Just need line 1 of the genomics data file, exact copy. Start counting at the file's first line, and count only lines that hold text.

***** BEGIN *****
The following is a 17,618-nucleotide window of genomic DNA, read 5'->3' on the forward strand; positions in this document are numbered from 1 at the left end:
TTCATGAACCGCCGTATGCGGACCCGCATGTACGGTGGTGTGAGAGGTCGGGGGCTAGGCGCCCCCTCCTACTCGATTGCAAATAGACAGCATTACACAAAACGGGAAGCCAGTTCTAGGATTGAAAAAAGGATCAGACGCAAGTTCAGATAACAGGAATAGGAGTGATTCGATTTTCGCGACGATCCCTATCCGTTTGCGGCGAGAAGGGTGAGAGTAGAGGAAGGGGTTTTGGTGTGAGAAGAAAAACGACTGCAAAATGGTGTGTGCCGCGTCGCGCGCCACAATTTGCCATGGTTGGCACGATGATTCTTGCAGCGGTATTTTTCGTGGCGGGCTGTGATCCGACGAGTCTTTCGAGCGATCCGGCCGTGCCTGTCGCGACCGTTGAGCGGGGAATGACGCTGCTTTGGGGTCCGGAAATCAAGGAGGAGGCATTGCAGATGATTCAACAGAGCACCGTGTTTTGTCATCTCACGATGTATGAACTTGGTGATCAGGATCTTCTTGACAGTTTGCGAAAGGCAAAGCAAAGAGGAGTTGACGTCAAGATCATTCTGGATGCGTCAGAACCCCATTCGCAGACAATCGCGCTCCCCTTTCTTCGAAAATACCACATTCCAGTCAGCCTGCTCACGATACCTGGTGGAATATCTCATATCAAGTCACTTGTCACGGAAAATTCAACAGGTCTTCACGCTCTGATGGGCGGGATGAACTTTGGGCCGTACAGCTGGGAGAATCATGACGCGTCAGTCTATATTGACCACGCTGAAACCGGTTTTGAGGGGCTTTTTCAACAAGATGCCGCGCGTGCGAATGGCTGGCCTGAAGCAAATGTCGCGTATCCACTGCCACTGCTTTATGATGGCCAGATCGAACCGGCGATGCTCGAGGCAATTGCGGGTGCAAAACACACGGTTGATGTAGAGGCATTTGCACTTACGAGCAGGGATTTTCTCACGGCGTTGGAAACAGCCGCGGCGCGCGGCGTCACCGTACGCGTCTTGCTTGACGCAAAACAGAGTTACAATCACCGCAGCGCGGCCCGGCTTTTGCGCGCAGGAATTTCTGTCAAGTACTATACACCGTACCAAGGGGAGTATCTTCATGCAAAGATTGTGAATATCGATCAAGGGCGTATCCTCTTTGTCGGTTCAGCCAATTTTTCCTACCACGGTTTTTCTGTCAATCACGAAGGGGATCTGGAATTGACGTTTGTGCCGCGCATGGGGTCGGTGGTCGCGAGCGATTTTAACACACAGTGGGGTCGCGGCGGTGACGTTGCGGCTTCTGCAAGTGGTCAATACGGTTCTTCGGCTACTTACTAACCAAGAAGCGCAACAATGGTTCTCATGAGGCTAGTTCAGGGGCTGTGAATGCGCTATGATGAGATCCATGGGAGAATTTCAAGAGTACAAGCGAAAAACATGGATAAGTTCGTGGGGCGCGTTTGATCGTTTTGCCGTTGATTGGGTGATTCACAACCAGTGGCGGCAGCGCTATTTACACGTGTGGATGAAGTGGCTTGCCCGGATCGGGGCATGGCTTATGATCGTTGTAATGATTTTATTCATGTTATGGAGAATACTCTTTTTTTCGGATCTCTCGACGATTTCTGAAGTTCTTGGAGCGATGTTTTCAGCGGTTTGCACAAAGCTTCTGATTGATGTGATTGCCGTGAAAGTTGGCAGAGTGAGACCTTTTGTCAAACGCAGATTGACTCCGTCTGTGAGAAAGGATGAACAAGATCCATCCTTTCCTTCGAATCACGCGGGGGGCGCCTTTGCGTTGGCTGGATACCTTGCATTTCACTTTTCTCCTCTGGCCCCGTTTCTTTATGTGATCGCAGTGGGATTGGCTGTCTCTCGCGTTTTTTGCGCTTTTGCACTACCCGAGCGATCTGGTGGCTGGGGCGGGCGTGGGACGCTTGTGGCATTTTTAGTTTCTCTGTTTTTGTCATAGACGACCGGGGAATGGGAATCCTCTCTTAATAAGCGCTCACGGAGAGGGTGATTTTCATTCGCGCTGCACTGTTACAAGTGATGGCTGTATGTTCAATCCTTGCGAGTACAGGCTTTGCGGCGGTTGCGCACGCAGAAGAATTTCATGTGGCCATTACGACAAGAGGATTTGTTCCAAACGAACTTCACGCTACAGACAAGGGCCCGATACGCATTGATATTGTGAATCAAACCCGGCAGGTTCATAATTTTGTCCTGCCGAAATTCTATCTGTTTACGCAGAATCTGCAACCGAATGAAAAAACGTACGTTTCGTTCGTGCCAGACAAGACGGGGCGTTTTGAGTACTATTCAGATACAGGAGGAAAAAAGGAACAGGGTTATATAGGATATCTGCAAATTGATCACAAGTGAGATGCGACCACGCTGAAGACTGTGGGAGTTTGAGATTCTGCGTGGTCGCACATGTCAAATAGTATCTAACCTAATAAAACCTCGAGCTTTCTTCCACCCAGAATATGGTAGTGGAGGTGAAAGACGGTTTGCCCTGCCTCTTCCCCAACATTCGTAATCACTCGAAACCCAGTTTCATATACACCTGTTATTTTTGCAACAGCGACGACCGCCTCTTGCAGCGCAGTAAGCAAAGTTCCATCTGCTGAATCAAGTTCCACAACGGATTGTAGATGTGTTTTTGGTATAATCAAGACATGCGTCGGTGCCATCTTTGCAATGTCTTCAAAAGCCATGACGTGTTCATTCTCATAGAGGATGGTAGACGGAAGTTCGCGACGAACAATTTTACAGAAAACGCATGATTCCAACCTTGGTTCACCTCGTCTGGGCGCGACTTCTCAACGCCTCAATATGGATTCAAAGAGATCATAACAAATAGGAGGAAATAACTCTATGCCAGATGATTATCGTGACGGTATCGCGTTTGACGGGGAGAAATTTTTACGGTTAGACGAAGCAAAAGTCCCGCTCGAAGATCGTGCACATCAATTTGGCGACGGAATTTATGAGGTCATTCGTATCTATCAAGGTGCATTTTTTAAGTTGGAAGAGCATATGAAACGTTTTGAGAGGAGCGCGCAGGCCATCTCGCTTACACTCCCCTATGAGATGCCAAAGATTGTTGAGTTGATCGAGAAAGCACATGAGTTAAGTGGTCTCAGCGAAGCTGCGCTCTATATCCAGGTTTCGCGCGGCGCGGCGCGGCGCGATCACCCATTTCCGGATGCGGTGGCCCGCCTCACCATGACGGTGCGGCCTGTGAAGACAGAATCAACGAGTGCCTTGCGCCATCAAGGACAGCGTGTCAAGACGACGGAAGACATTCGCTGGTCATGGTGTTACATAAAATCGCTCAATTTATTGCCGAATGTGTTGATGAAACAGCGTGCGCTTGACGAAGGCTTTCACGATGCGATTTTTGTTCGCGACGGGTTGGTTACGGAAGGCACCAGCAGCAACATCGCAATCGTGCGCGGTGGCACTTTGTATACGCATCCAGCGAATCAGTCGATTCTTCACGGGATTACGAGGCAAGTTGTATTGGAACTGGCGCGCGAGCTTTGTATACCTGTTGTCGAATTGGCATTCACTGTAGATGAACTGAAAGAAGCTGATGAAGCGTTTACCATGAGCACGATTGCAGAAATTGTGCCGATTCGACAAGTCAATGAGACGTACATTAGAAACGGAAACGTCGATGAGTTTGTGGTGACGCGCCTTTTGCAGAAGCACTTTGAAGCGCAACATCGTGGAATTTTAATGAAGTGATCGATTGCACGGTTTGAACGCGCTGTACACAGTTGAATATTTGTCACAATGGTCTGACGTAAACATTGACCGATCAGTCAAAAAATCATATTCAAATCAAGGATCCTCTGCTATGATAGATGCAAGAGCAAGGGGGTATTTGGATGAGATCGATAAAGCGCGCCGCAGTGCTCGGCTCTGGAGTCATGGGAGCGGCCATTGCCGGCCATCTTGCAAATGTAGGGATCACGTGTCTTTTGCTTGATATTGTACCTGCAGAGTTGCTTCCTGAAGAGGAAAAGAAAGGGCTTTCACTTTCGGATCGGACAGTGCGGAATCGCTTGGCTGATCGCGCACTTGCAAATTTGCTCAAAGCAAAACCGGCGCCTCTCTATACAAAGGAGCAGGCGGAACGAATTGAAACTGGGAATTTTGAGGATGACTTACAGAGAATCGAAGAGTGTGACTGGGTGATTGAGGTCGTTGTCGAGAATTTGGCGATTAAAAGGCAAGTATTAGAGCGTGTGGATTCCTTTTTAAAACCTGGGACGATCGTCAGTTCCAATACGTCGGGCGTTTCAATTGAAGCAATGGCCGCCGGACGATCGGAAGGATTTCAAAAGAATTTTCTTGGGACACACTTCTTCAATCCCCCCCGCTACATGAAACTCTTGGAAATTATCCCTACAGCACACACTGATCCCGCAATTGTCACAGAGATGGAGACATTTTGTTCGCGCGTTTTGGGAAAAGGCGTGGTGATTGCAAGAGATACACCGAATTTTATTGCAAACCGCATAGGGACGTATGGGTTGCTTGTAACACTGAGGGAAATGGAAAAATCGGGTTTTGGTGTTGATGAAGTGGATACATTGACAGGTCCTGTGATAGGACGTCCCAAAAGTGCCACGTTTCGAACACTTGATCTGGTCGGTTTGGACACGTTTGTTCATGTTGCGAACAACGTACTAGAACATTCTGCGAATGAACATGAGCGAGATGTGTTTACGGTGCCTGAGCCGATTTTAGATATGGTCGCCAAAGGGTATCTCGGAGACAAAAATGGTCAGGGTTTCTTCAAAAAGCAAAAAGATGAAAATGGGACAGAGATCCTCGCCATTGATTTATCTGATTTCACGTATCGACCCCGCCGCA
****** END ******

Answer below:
The following is a 17,618-nucleotide window of genomic DNA, read 5'->3' on the forward strand; positions in this document are numbered from 1 at the left end: